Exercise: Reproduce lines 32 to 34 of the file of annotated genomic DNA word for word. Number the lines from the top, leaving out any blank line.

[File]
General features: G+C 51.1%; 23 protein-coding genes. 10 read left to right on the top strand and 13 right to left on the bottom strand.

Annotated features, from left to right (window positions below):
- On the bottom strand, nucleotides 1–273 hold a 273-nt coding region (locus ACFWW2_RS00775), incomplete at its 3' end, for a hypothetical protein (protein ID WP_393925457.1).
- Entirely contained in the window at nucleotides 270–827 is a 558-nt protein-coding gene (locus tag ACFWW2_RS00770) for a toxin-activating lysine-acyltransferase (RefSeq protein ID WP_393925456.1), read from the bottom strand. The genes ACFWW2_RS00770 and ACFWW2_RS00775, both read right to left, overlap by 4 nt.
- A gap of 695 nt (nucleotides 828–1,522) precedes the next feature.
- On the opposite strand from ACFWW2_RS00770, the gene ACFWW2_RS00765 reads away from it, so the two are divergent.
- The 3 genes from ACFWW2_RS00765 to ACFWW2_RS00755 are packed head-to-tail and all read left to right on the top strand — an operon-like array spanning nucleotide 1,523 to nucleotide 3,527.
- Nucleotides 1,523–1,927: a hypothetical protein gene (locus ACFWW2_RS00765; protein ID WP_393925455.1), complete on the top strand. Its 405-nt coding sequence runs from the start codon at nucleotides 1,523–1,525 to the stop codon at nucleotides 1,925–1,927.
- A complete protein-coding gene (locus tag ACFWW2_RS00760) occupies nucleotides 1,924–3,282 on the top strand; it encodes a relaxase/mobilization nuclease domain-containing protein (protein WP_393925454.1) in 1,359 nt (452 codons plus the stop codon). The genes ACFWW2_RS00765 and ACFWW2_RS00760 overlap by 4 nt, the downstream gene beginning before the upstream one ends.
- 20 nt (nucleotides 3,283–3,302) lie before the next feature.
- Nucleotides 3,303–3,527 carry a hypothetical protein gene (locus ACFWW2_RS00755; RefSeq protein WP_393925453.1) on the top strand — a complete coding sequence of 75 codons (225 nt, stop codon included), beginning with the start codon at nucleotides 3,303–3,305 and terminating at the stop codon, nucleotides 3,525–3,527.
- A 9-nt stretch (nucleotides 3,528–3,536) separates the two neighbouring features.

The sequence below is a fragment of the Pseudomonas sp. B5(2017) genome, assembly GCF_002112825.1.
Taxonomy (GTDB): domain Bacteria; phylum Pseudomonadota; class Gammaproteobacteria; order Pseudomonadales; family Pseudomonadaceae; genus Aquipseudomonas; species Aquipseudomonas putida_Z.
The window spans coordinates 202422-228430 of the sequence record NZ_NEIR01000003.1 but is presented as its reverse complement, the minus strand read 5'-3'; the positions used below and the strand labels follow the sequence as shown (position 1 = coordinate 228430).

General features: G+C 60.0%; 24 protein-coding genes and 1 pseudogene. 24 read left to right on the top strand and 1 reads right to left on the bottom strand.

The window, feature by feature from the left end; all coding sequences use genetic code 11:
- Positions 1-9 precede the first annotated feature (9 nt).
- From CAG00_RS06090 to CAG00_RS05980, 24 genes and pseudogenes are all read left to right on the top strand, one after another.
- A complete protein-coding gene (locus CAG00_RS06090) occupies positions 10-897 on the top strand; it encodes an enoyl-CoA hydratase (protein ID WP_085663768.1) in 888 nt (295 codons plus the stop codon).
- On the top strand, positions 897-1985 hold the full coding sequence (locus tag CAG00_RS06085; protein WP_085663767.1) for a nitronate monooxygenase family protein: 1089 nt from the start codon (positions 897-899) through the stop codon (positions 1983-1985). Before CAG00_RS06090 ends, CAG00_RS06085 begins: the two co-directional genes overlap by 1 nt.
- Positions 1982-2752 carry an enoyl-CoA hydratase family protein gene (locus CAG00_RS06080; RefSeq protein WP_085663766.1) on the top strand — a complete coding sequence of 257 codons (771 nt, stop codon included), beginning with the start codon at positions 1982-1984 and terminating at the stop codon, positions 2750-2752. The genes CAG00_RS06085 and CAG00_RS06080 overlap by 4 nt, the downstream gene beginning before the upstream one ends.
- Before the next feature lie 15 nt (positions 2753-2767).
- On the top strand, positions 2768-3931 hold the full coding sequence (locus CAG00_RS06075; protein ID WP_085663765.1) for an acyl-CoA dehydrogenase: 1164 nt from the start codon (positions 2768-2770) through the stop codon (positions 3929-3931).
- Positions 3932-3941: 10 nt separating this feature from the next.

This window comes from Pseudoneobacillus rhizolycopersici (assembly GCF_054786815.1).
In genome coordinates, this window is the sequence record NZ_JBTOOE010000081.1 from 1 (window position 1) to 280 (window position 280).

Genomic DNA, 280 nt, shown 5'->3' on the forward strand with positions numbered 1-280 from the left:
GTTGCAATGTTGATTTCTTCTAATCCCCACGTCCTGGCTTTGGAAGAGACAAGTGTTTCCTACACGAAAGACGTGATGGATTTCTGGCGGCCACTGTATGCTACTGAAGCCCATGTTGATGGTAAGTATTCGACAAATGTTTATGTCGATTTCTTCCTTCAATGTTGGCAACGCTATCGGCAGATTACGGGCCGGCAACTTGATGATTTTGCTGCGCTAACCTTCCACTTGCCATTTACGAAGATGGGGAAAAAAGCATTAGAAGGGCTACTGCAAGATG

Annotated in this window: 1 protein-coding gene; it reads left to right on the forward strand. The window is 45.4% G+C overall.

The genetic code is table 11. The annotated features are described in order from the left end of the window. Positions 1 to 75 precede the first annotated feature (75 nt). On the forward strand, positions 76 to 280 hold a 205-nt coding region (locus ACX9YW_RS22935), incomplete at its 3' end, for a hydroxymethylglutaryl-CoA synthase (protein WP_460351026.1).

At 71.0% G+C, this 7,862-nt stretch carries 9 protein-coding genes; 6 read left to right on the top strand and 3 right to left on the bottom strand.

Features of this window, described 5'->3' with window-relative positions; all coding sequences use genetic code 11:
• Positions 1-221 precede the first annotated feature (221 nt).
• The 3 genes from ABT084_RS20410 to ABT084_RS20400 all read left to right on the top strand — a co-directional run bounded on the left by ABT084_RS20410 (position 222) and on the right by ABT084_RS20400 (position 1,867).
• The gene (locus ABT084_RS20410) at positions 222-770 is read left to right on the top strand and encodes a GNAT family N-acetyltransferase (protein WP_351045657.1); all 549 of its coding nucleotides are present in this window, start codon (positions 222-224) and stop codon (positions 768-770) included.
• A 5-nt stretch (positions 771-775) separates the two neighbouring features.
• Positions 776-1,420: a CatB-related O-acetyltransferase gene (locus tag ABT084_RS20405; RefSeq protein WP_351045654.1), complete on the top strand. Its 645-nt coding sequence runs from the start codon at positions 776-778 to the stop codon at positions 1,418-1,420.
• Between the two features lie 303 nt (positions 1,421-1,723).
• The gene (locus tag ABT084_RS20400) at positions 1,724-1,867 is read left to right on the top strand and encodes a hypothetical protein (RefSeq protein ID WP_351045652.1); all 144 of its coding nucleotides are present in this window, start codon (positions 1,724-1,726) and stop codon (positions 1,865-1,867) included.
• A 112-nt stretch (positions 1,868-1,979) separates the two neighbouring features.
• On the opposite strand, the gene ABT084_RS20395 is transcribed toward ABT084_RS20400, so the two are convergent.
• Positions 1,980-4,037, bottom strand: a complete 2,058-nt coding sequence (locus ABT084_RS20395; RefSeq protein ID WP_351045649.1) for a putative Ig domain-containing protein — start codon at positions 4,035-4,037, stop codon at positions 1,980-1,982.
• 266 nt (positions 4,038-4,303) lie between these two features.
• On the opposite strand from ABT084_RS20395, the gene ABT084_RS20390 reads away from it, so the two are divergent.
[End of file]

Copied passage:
At 71.0% G+C, this 7,862-nt stretch carries 9 protein-coding genes; 6 read left to right on the top strand and 3 right to left on the bottom strand.

Features of this window, described 5'->3' with window-relative positions; all coding sequences use genetic code 11:
• Positions 1-221 precede the first annotated feature (221 nt).